Pryce sits on the cross-party, cross Houses of Parliament Design Commission, which has worked to point out the importance of design and creativity in engineering - which may make it more appealing to girls and women.
But, as Lane-Fox also pointed out in her Dimbleby lecture recently, the seed must be planted very early on.
"No one can dispute the role that education - a level playing field - can play in addressing imbalances in all sorts of areas from inequality of opportunity, to a radical shift in traditional attitudes. It will take us more than a generation to harvest its results though," Pryce says.
Although Pryce was brought up in Greece, she witnessed what impact poor career options for girls could have when her children went through the UK education system.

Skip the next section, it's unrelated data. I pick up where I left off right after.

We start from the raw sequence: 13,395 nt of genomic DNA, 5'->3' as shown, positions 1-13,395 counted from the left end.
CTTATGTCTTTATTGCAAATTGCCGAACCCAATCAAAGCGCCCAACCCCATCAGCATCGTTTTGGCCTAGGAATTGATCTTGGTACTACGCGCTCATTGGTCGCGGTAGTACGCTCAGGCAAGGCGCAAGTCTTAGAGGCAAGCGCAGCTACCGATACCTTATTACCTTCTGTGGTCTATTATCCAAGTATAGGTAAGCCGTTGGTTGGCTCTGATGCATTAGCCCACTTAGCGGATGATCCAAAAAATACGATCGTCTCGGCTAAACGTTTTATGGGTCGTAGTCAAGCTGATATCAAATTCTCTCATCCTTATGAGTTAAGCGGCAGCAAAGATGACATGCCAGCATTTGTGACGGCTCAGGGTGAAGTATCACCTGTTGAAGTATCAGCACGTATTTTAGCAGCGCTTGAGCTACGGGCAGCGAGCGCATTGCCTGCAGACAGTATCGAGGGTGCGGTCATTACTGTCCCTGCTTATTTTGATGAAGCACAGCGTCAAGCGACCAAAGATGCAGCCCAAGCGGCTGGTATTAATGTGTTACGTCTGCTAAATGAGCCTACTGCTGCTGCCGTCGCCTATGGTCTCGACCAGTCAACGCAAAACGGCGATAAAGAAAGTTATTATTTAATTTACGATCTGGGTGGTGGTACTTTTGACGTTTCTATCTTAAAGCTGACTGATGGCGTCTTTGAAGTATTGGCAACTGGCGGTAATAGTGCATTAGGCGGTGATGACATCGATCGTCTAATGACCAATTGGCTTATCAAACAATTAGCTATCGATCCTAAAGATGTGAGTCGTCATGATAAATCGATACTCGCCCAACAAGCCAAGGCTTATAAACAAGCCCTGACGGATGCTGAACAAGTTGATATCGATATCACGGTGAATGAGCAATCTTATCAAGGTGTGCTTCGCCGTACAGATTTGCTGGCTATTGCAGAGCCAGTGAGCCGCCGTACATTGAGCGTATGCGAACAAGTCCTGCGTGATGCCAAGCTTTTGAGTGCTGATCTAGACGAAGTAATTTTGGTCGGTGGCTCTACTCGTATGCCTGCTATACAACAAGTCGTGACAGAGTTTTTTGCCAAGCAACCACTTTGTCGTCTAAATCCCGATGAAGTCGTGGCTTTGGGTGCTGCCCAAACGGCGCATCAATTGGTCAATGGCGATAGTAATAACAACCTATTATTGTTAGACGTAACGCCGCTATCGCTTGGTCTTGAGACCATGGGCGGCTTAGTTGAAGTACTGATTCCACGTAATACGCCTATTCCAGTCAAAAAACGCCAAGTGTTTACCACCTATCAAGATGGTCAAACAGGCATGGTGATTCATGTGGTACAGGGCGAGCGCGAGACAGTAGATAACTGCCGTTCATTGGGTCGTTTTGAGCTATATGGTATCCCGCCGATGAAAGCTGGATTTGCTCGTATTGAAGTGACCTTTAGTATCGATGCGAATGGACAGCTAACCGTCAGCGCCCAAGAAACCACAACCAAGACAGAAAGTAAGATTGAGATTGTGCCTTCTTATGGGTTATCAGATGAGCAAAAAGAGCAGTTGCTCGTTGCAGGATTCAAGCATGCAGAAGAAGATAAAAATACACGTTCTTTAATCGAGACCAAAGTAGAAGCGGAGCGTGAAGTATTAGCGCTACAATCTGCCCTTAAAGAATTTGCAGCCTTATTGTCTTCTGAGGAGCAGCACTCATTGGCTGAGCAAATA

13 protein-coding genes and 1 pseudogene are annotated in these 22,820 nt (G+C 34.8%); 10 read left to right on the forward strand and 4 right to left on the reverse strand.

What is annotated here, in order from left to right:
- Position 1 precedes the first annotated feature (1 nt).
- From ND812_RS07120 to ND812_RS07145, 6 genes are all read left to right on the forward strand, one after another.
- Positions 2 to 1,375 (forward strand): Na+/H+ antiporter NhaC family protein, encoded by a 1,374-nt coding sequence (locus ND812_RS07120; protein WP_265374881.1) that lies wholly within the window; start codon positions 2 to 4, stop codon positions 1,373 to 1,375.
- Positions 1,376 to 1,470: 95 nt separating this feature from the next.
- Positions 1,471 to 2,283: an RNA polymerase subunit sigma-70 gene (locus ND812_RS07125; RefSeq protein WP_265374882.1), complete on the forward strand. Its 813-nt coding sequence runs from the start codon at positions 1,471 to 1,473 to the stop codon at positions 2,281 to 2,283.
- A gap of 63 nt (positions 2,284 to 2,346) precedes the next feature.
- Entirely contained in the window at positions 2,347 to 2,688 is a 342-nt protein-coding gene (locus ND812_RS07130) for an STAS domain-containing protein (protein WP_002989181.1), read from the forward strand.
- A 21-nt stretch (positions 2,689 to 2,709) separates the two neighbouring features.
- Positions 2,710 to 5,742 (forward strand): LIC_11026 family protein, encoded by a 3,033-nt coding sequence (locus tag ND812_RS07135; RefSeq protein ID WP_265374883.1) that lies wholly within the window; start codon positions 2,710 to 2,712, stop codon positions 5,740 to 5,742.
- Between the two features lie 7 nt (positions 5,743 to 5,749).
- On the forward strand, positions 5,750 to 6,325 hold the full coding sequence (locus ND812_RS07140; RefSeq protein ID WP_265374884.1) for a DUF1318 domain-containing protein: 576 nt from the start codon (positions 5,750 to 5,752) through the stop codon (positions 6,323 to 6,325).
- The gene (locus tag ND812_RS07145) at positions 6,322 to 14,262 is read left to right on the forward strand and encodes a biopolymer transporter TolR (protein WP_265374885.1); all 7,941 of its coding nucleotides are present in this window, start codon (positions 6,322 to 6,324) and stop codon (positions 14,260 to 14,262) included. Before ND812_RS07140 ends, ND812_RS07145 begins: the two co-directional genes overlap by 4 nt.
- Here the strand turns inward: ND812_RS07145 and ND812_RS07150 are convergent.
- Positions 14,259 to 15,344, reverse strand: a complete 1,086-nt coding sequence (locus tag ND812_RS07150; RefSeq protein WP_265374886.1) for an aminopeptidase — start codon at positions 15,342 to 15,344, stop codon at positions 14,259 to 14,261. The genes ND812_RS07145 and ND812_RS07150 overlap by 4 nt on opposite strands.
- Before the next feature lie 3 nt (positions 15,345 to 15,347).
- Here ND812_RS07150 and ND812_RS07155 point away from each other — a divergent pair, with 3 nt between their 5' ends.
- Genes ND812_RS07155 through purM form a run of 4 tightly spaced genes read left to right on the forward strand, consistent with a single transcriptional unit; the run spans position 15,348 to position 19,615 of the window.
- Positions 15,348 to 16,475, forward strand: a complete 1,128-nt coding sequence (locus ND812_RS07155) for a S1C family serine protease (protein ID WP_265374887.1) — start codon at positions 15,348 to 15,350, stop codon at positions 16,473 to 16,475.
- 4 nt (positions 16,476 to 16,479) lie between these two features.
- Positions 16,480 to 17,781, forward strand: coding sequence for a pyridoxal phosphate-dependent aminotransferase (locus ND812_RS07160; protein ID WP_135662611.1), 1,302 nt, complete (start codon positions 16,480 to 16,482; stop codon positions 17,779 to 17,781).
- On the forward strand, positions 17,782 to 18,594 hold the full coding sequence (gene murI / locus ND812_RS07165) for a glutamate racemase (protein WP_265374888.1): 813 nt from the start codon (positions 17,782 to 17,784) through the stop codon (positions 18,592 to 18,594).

"I watched my daughters being given rather feeble career advice that would have affected their ambitions if they hadn't been stronger minded. Career advisory services, which have had funding cuts as I am aware across the board, do not explain the range you can cover as an engineer."
One firm where Pryce worked previously, BIS (Bank for International Settlements), has run campaigns to alter the image of manufacturing to prospective students. Pryce believes rebranding firms will go a long way to solve the gender problem.
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